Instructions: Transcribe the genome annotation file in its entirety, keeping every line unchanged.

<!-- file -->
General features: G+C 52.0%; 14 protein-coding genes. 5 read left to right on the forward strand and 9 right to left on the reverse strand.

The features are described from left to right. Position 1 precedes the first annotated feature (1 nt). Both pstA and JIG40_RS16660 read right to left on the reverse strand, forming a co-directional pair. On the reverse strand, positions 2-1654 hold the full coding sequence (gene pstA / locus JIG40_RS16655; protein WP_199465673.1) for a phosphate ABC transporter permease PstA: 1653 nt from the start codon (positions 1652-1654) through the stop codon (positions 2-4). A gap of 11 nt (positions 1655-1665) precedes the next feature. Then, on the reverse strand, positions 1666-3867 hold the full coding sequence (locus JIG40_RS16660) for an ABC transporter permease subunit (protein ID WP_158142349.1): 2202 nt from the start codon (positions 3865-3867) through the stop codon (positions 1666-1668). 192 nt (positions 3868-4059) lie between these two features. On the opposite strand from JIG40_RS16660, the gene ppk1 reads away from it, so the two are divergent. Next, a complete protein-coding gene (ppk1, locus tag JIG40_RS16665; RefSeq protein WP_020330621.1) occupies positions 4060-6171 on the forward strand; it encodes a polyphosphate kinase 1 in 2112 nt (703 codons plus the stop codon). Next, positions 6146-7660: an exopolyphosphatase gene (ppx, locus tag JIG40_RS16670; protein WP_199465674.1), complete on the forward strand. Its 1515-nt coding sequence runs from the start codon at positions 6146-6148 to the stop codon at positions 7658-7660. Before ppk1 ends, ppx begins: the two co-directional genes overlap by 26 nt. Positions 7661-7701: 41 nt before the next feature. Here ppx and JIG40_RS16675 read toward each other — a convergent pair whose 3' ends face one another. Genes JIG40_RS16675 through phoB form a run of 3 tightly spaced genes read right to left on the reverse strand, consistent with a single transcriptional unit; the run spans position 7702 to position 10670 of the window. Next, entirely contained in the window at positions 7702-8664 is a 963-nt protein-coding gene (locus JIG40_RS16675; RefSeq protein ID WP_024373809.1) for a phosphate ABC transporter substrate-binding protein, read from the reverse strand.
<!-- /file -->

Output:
General features: G+C 52.0%; 14 protein-coding genes. 5 read left to right on the forward strand and 9 right to left on the reverse strand.

The features are described from left to right. Position 1 precedes the first annotated feature (1 nt). Both pstA and JIG40_RS16660 read right to left on the reverse strand, forming a co-directional pair. On the reverse strand, positions 2-1654 hold the full coding sequence (gene pstA / locus JIG40_RS16655; protein WP_199465673.1) for a phosphate ABC transporter permease PstA: 1653 nt from the start codon (positions 1652-1654) through the stop codon (positions 2-4). A gap of 11 nt (positions 1655-1665) precedes the next feature. Then, on the reverse strand, positions 1666-3867 hold the full coding sequence (locus JIG40_RS16660) for an ABC transporter permease subunit (protein ID WP_158142349.1): 2202 nt from the start codon (positions 3865-3867) through the stop codon (positions 1666-1668). 192 nt (positions 3868-4059) lie between these two features. On the opposite strand from JIG40_RS16660, the gene ppk1 reads away from it, so the two are divergent. Next, a complete protein-coding gene (ppk1, locus tag JIG40_RS16665; RefSeq protein WP_020330621.1) occupies positions 4060-6171 on the forward strand; it encodes a polyphosphate kinase 1 in 2112 nt (703 codons plus the stop codon). Next, positions 6146-7660: an exopolyphosphatase gene (ppx, locus tag JIG40_RS16670; protein WP_199465674.1), complete on the forward strand. Its 1515-nt coding sequence runs from the start codon at positions 6146-6148 to the stop codon at positions 7658-7660. Before ppk1 ends, ppx begins: the two co-directional genes overlap by 26 nt. Positions 7661-7701: 41 nt before the next feature. Here ppx and JIG40_RS16675 read toward each other — a convergent pair whose 3' ends face one another. Genes JIG40_RS16675 through phoB form a run of 3 tightly spaced genes read right to left on the reverse strand, consistent with a single transcriptional unit; the run spans position 7702 to position 10670 of the window. Next, entirely contained in the window at positions 7702-8664 is a 963-nt protein-coding gene (locus JIG40_RS16675; RefSeq protein ID WP_024373809.1) for a phosphate ABC transporter substrate-binding protein, read from the reverse strand.